Qatar: Cut Off By Its Neighbors

Jun 18, 2017 By Matt B
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Do you know which country has the highest wealth per person in the world? Qatar, a small oil-rich nation in the Middle East holds that distinction.

But the Middle East has also been a region of constant tension, for much of our growing years. 

Perhaps the most important event to occur in the Middle East this year is the sudden decision by some countries like Saudi Arabia to isolate their neighbor, Qatar. What led to this decision? 

Where Is Qatar?

Qatar is a country in the Arabian peninsula that juts into the Persian Gulf. The country was first ruled by the Turks, and later was a British protectorate-- until its independence in 1971.

Qatar has the third largest supply of oil in the world. With just over 2 million people, Qatar is incredibly wealthy and has more than $300 billion stored for financial difficulties. However, it is heavily dependent on foreign countries, and imports most products, including food. Locally, there is a reported shortage of food.

Qatar has always had a rocky relationship with the rest of the Arab world, and has defied the power of Saudi Arabia. Its state run media, known as Al Jazeera, became a balanced voice of news in the Middle East at a time when Saudi Arabia controlled all its media. Qatar supported the Arab Spring movement (a demand for freedom) in countries like Egypt, Yemen and Syria -- while Saudi Arabia did not approve of them.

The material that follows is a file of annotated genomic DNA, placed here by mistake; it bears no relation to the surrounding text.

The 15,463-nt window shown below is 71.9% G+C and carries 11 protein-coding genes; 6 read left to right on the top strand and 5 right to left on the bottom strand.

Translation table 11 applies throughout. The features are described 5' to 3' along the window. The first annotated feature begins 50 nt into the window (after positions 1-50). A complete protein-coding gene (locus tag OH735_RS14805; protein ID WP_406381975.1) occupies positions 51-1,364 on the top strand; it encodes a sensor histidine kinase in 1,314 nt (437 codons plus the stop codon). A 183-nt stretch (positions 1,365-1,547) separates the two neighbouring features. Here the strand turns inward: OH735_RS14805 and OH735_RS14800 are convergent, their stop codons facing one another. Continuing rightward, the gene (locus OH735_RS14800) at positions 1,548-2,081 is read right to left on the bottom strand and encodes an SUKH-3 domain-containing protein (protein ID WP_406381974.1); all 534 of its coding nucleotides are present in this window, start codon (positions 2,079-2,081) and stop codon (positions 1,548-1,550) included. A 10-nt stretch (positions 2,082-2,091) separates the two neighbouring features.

So, What Happened?

On June 5, the United Arab Emirates, Saudi Arabia, Egypt, Bahrain, and Yemen cut off all ties with Qatar. This also included cancelling all flights into Qatar, and closing the land border. Citizens of Qatar in these countries have been given two weeks to return. 

It is believed that hackers created fake news about Qatar's ruling family which triggered this crisis. But Saudi Arabia and the others claim Qatar has been funding terrorist organizations, such as the Muslim Brotherhood and Hamas. They also accuse Qatar, and in particular, the Al Jazeera media, of politically supporting Iran. Iran is not popular within the other Middle Eastern countries because it is not considered Arab, and follows a different faction of Islam- Iran follows Shia Islam while the other countries are Sunni. 

The US, which maintains a large military base in Qatar, is sending mixed messages. While President Trump supported the isolation initially, he has toned down his support since. The US has also signed a deal to sell weapons to both Saudi Arabia and Qatar in the past few days.

Turkey, Iran and Russia have come out in support of Qatar, with Turkey and Iran flying food and humanitarian supplies into the country. What happens next remain to be seen.